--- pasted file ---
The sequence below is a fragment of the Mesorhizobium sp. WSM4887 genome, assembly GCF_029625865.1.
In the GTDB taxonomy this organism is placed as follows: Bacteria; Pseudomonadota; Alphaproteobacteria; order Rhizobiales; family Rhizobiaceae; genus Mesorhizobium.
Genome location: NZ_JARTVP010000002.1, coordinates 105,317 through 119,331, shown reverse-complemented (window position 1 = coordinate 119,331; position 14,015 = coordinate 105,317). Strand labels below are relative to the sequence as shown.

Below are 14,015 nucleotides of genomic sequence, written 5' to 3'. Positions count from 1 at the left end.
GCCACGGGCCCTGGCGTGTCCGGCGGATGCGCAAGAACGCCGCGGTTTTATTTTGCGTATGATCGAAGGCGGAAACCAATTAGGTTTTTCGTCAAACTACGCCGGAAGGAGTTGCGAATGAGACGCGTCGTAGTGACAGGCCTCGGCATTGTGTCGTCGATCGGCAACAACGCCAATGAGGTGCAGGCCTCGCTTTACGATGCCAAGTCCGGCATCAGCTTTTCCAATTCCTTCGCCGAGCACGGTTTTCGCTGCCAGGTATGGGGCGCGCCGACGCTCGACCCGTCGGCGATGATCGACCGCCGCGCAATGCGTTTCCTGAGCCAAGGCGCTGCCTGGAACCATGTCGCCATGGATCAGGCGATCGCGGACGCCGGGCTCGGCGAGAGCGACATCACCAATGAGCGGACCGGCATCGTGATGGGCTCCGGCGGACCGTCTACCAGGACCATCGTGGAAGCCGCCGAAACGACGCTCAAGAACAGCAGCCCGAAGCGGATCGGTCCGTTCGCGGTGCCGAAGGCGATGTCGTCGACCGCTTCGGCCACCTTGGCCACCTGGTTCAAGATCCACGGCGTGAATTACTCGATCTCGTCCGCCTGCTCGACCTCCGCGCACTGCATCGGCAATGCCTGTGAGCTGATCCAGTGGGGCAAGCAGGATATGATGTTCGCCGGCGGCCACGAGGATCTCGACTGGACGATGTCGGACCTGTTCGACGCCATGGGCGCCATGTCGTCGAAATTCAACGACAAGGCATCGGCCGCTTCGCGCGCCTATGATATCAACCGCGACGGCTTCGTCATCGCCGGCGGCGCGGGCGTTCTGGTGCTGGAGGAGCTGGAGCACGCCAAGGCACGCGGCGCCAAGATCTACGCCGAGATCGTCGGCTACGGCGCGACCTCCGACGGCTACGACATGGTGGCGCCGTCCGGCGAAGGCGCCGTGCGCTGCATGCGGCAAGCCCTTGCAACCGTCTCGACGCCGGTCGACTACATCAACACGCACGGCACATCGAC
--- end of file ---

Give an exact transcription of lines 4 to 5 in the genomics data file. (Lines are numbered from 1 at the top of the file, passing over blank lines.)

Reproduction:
Below are 14,015 nucleotides of genomic sequence, written 5' to 3'. Positions count from 1 at the left end.
GCCACGGGCCCTGGCGTGTCCGGCGGATGCGCAAGAACGCCGCGGTTTTATTTTGCGTATGATCGAAGGCGGAAACCAATTAGGTTTTTCGTCAAACTACGCCGGAAGGAGTTGCGAATGAGACGCGTCGTAGTGACAGGCCTCGGCATTGTGTCGTCGATCGGCAACAACGCCAATGAGGTGCAGGCCTCGCTTTACGATGCCAAGTCCGGCATCAGCTTTTCCAATTCCTTCGCCGAGCACGGTTTTCGCTGCCAGGTATGGGGCGCGCCGACGCTCGACCCGTCGGCGATGATCGACCGCCGCGCAATGCGTTTCCTGAGCCAAGGCGCTGCCTGGAACCATGTCGCCATGGATCAGGCGATCGCGGACGCCGGGCTCGGCGAGAGCGACATCACCAATGAGCGGACCGGCATCGTGATGGGCTCCGGCGGACCGTCTACCAGGACCATCGTGGAAGCCGCCGAAACGACGCTCAAGAACAGCAGCCCGAAGCGGATCGGTCCGTTCGCGGTGCCGAAGGCGATGTCGTCGACCGCTTCGGCCACCTTGGCCACCTGGTTCAAGATCCACGGCGTGAATTACTCGATCTCGTCCGCCTGCTCGACCTCCGCGCACTGCATCGGCAATGCCTGTGAGCTGATCCAGTGGGGCAAGCAGGATATGATGTTCGCCGGCGGCCACGAGGATCTCGACTGGACGATGTCGGACCTGTTCGACGCCATGGGCGCCATGTCGTCGAAATTCAACGACAAGGCATCGGCCGCTTCGCGCGCCTATGATATCAACCGCGACGGCTTCGTCATCGCCGGCGGCGCGGGCGTTCTGGTGCTGGAGGAGCTGGAGCACGCCAAGGCACGCGGCGCCAAGATCTACGCCGAGATCGTCGGCTACGGCGCGACCTCCGACGGCTACGACATGGTGGCGCCGTCCGGCGAAGGCGCCGTGCGCTGCATGCGGCAAGCCCTTGCAACCGTCTCGACGCCGGTCGACTACATCAACACGCACGGCACATCGAC